Well, it seems the Watermaker membrane is buggered. We ran the unit through the night and in the morning; the quality of the water was just as bad, if not worse. Email exchanges with the ever helpful Jim at Mactra confirmed the diagnosis and so Peter has another piece of equipment to add to his burgeoning luggage when he flies out to join Hejira in the Azores.
We have been broad reaching under jib alone in increasing wind and seas for the last 24 hours and maintained good pace along the rhumb line to Faial. We have done 153 miles through the water but only 140 miles towards our destination because of a half knot adverse current. The wind has been a steady 25 knots with gusts over 30 exactly as forecast. AWOL continues to be stationed off our beam and we exchange the occasional VHF conversation to share our assessments – and because it is good to talk to Cliff. There are only two on board, his crew having replaced his partner Val in Bermuda. He had not met his new crew before he arrived in Bermuda having recruited him over the internet and only ‘Skyped’ to assess his suitability. It must be like internet dating and it is apparent that obtaining crew in this way is commonplace. It seems to have worked out in Cliff’s case but there was a yacht, bound for the USA, left behind in Bermuda because the new (internet) crew refused to leave after seeing the weather forecast. Not a good start to crew bonding.
The radar is once again a mass of purple as we experience yet another downpour.
Yesterday I was writing about how flat and relaxing it’s been so far.
I shouldn’t have jinxed it I suppose, because the sea’s kicked up a bit.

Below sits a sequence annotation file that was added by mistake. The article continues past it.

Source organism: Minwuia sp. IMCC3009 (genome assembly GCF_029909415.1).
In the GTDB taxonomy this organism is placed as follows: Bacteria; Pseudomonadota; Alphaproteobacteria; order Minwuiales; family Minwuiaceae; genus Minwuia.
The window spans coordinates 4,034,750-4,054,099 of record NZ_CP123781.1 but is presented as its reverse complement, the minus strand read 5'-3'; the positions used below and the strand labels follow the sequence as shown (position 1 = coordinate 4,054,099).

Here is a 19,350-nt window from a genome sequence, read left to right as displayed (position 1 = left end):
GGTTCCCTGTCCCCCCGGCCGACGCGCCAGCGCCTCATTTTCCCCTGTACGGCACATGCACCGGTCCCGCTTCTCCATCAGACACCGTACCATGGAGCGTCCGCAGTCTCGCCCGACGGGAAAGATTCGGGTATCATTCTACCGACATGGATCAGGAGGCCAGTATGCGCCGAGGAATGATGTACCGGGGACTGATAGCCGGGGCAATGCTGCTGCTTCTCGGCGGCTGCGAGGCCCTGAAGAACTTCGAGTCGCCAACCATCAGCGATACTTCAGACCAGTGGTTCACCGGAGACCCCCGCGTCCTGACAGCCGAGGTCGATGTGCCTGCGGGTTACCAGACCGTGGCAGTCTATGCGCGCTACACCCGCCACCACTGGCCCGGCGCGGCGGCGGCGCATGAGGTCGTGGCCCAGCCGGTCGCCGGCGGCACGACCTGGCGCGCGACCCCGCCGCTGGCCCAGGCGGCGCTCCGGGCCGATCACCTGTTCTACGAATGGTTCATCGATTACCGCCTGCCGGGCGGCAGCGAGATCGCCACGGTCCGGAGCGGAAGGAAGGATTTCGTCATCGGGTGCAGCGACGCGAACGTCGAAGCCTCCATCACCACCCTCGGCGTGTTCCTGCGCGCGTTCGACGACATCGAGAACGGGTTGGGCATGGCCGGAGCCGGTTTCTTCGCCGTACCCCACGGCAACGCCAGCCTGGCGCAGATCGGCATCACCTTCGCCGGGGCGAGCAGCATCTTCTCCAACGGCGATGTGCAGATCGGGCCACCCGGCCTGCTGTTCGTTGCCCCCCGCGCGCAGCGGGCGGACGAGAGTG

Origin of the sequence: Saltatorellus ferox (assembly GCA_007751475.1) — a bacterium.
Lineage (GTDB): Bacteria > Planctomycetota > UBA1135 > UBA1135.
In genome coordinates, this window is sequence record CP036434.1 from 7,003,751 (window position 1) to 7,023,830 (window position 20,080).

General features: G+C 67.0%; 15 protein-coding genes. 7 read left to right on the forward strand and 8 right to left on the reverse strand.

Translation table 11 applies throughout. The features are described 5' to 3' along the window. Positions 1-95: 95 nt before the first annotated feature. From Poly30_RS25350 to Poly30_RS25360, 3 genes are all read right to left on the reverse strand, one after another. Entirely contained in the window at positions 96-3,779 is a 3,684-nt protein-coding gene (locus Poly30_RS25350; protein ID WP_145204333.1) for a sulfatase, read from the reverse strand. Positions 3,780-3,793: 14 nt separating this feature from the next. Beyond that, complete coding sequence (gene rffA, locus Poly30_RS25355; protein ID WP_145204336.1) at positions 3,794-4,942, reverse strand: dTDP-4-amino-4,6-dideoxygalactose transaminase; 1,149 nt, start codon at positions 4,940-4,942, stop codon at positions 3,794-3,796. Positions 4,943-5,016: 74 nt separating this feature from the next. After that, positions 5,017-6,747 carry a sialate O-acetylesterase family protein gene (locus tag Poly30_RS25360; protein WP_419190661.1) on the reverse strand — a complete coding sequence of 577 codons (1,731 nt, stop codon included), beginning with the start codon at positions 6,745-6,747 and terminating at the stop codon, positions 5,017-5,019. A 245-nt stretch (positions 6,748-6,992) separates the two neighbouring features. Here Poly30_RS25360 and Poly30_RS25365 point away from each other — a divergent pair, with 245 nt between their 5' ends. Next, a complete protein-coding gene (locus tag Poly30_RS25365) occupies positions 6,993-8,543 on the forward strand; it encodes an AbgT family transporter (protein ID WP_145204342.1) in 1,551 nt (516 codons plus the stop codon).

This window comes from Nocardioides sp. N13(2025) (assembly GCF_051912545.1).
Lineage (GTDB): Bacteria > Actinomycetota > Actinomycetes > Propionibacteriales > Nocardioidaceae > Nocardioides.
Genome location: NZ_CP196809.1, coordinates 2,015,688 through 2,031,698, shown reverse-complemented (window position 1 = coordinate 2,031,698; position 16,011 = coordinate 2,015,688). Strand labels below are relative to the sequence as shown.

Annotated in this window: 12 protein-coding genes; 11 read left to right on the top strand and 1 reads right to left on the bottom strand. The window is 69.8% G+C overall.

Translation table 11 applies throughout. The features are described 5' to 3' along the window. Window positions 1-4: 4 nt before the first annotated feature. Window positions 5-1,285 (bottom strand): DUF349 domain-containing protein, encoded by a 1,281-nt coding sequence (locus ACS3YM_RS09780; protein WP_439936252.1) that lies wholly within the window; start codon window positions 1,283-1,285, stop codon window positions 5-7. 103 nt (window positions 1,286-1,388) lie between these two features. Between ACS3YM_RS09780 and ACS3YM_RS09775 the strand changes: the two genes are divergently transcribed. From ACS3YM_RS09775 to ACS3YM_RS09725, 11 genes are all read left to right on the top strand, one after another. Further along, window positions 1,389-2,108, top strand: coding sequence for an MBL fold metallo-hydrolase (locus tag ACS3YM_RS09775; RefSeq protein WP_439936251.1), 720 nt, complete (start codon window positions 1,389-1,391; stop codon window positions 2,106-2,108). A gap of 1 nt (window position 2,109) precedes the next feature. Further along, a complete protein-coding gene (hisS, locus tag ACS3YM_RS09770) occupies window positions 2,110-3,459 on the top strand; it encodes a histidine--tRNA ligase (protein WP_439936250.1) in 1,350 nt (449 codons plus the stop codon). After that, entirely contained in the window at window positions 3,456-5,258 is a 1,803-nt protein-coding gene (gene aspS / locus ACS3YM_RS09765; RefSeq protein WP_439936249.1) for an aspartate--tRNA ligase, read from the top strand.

I don’t want to exaggerate, it’s not huge by any means – but it’s bigger.
And that means a little extra difficulty when going about one’s business.
You know, the business of eating, drinking, sleeping and peeing in a straight line.
I once again donned the chef’s hat this afternoon; rustling up a beef and potato concoction that wasn’t altogether unpleasant.
And once again, we washed my cooking down with a glass of that trusty 9% wine.
I think the skipper has worked long and hard enough to finally enjoy some of the finer things in life.
Apparently that includes wine that comes out of a cardboard box.
I’m just grateful there’s room enough for me at his refined table.
I really am. The wine’s quite tasty.
Though the skipper’s and my enthusiasm for the wine isn’t shared by Barry.
He forewent a glass saying, “No thank you. And drink it quick to just get rid of it.”
The skipper replied, “Will do…then we can open the next box.”
After dinner we settled down to watch a film. Magic.
That’s the name of the film. It’s about a ventriloquist, played by Anthony Hopkins, who gets possessed by his dummy.
At the risk of sounding like a wannabe seagoing film-critic; if you like a spooky film – Magic is for you.
I retired to my bunk for some shut-eye before my watch.
However, I was awake for most of the time – trying to resist getting tossed-off.
Really – it’s almost impossible to sleep when the waves threaten to throw you out of bed.
But you knew that’s what I meant.